– Additionally, due to the opportunity for the body to model and remodel bones to adapt to high mechanical forces, youth strength training can also aid in future injury prevention mechanisms.
Maintain power performance throughout the season
– A study done by Mario et al. (2011), has also shown that athletes in season will most likely be confronted with a decrease in performance power. This is due to the decreased demands during the course of a season in comparison to the offseason program.
– Most athletes train in the offseason for performance gains (high energy demand), but fail to keep up the workload during the season (relatively lower energy demand), ultimately leading to a decrease in power production.
Solution: With the help of a proper year-round training program, athletes will be able to maintain power performance at its highest.
Sport performance benefits
– Multiple studies have shown significant improvements in long jump, vertical jump, and sprint/agility time following a youth strength program.
– Youth strength training program build what is called Functional Hypertrophy, where hypertrophy refers to muscle growth and functional means practical. What is the point of big pectorals (chest muscles) if they restrict movement during play?
– According to the American College of Sports Medicine (ACSM), approximately 50% of chronic overuse injuries are preventable through the use of proper fundamental skill development as oppose to sport-specific training.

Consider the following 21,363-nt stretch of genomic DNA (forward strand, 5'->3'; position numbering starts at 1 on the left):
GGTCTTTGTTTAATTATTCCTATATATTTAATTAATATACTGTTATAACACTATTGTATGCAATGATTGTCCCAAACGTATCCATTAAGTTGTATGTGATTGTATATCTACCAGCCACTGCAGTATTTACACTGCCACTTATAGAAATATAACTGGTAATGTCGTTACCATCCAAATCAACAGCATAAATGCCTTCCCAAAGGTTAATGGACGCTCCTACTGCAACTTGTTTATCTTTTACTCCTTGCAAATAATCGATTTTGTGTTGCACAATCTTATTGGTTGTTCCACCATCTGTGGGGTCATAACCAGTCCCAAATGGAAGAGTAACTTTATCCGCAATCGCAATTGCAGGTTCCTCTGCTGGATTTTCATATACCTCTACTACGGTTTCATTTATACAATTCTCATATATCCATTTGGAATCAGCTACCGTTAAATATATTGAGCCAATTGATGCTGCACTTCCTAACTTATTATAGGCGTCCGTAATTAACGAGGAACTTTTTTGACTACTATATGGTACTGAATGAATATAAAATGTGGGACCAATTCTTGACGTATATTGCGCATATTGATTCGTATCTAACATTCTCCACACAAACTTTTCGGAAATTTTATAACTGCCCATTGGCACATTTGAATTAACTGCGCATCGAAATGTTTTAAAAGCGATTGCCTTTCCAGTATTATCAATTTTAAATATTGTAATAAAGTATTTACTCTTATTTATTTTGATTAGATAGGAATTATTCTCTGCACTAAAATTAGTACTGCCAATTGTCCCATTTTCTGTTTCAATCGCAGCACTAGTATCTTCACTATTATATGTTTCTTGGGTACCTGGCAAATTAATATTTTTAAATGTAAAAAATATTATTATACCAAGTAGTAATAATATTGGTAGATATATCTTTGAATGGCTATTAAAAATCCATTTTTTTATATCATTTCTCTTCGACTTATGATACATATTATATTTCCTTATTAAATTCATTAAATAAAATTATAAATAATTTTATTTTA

– Sport-specific training has been shown to produce a ton of chronic injuries as the structures (joints, ligaments, tendons, muscles, etc.) are not strong enough to support the constant forces that are going through them.
– Joint instability and mechanics (knocked-kneed, collapsed arch, etc.) also play a huge role in chronic injuries as they increase the amount of stress through the structures supporting the joint.
– Proper jumping and landing mechanics -> not allowing the knees to touch each other when you land (knee valgus).
Some general rules as outlined by Alan Stein, Director of Puresweat Basketball, and the lead performance trainer for the Nike Basketball Skills Academies, in his article for youth strength training are:
– Safe -> proper form and appropriate resistance (if applicable)
– Fun -> training should never be a chore, it has to be fun and engaging
– Fundamental -> establish general movement skills (running, jumping, etc.) before sport specific skills (ball-handling, shooting, etc.)
– Challenging -> always challenge youths with new movements, exercises and drills as they adapt extremely quick
By adding a youth strength program to Canadian sport programs, not only will there be health-related benefits for the future, but youth will also gain injury prevention mechanisms, maintain and improve physical performance and develop fundamental skills as opposed to the high risk of sport-specific training. It is also important to keep in mind that all research done on the topic of youth strength training was completed under high coach-athlete ratios. Would you want your athletic career to be “like mike” or blossom like a rose and fade with the wind over time?